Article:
For instance, even without reading the descriptive title of the painting, it’s clear to tell by just looking at Renoir’s Girl Bathing (1892) that it features a nude girl bathing. Without its explanatory (or deceptive) title, however, it would be impossible to know what Duchamp’s Nude Descending a Staircase, No. 1 (1911) is supposed to represent The last thing that might occur to those who look at it–if it were not for the title–is that it shows a nude.
The invention of photography had a lot to do with the move away from visual representation. To say that photography eliminated the need for representational art, however, is an overstatement. Undoubtedly, the invention of the camera encouraged artists to experiment with other means of representation in the same way that the invention of machines displaced hand-made crafts. The camera probably did for painting what the industrial revolution did for artisanship. But that doesn’t mean that artisanship–or hand-made beautiful objects–are no longer valuable. For what the human imagination, sensibility, eye and hand can create will always be somewhat different from what can be made with the aid of machines. The texture, sense of color and vision that are captured by painters are not identical to those that photography can produce, even though photography can bring us closer to visual reality and even though photography can be artistic.
Verisimilitude, or the true-to-life physical representation of objects, already existed in classical Greek, Hellenistic and Roman art, all of which rendered the beauty, movement and sinuosity of the human body especially palpable in their breath-taking sculptures. In classical Greek and Hellenistic art in particular, the human body conveyed (what was perceived as) the essence of beauty: the glorification of divine powers and aesthetic ideals were embodied in the human form. While Greek paintings and especially sculptures showed knowledge of human anatomy, movement and foreshortening, it’s Renaissance artists who discovered the two other key components of verisimilitude in painting: one point-perspective and shading, which give the illusion of three-dimensionality to two-dimensional painted forms. Gombrich and other art historians credit the architect Filipo Brunelleschi with the invention of one-point perspective as it was enthusiastically adopted by Italian Renaissance painters. Perspective entailed the application of geometrical principles to convey in painting the relative size of objects in terms of their distance from one another and from the viewer. (The Story of Art, 228-9).
The most famous Renaissance artist, Leonardo da Vinci, added another dimension to making the objects represented in art seem almost real. His most famous painting Mona Lisa is said to deceive the viewers into believing that the woman’s eyes move, returning and even following their gaze with her eyes. Likewise, many have speculated about the meaning of Mona Lisa’s ambiguous smile, whose lips have a mobility that renders her at once impenetrable and expressive. Leonardo was able to achieve these complex visual and psychological effects through the technique called sfumato, or the smoky blurring the contours of the object depicted—especially the corners of Mona Lisa’s eyes and mouth—to leave their outline and expression more open to interpretation.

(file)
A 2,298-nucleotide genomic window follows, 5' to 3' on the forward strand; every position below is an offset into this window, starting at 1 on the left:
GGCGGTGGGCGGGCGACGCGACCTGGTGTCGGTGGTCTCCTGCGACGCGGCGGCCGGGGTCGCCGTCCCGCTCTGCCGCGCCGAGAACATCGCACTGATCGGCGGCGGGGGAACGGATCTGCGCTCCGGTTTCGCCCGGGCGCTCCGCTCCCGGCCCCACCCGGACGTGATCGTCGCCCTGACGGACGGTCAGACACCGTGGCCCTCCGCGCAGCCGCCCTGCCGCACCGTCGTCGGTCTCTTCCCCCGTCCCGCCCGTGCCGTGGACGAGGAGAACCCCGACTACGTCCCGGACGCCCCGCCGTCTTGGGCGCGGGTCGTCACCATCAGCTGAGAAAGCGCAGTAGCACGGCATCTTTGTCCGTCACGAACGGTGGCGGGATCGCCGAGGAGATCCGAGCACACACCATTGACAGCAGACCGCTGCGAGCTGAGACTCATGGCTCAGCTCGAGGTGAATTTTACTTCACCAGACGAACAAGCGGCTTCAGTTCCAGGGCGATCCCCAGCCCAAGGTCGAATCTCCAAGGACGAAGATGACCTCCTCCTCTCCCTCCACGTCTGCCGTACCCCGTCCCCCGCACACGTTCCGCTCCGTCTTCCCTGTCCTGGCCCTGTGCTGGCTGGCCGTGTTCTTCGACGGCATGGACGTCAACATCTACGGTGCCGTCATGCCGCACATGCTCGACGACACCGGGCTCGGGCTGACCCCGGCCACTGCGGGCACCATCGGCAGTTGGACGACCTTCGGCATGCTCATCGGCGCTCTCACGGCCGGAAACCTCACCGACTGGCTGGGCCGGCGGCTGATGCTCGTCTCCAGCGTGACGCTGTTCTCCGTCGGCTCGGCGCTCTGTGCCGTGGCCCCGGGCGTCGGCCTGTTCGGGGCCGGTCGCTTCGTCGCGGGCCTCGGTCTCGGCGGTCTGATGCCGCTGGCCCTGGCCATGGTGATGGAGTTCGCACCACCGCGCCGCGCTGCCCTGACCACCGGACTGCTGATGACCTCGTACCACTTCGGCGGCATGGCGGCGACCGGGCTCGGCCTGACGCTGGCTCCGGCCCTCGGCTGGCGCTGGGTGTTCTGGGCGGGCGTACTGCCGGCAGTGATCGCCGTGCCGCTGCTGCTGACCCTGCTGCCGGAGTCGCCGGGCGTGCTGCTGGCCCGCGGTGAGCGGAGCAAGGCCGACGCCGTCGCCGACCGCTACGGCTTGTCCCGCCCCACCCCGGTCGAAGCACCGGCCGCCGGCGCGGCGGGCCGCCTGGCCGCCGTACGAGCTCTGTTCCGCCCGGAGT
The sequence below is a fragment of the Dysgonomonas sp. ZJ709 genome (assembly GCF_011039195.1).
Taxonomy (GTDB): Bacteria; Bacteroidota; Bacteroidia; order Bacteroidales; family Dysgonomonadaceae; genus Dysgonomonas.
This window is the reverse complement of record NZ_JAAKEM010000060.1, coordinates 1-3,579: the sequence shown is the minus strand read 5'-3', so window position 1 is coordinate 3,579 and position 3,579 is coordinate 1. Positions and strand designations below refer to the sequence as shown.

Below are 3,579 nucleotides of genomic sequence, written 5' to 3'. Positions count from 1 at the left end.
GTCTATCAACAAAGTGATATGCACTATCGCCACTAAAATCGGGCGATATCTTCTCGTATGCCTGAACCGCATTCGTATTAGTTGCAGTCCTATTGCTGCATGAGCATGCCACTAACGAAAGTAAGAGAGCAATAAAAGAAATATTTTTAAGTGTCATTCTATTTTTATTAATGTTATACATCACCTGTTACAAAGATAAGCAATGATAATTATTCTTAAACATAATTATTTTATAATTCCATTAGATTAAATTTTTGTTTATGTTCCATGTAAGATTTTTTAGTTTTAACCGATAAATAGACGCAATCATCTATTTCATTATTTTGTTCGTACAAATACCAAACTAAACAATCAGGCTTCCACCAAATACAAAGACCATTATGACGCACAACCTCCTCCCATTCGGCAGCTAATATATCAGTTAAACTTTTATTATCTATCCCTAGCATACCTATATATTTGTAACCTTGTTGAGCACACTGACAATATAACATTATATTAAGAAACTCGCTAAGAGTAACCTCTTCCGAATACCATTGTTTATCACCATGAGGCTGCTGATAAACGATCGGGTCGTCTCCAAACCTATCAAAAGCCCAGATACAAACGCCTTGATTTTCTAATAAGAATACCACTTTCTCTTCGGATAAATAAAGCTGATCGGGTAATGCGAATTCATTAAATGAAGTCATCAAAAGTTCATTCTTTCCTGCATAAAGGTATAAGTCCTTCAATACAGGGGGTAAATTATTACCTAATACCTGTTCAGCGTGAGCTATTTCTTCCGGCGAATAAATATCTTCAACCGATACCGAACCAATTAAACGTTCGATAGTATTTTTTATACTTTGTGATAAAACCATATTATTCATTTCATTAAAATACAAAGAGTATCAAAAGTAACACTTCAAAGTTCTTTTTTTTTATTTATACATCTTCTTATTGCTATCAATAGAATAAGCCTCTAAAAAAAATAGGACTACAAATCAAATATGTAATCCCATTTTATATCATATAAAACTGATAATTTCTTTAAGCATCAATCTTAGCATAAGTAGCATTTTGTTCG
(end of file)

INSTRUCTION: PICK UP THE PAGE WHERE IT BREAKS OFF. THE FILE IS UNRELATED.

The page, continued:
The study and representation of human anatomy and of nature, foreshortening, capturing human movement and expression, one-point perspective and the creation of soft shadows which give the illusion of three-dimensionality to painted forms — all these techniques which took centuries to develop–have the magical effect of making objects represented by art come to life before our eyes. This kind of naturalistic art is not necessarily “realistic” in the sense of capturing human life as it actually is. For instance, some of the paintings of the surrealists were realistic in their anatomically accurate and three-dimensional representation of the human body, but fantastic in their rendition of reality.
In its preference for visual resemblance (as opposed to realism or plausibility), my own art and aesthetics movement, POSTROMANTICISM, which I co-founded with the sculptor Leonardo Pereznieto in 2002, argues that the artistic techniques that give a sense of three-dimensionality and life-like quality to art are difficult skills that require both patience and technical talent and that are worth preserving and appreciating in art today. There’s no reason to discard the masterful qualities that made art artistic for five hundred years. Nor do such techniques have only a purely historical value. In an artistic world that prides itself upon pluralism, openness and variety, artists who desire to continue the legacy of realistic representation should be able to coexist with those that have rejected it.
The postromantic movement–and representational art in general, of which the work of Daniel Gerhartz is a prime example–represents not a rival, but an alternative to modern and postmodern conceptual art. For in a world of such diverse tastes and sensibilities, there’s certainly room for both.
Claudia Moscovici, postromanticism.com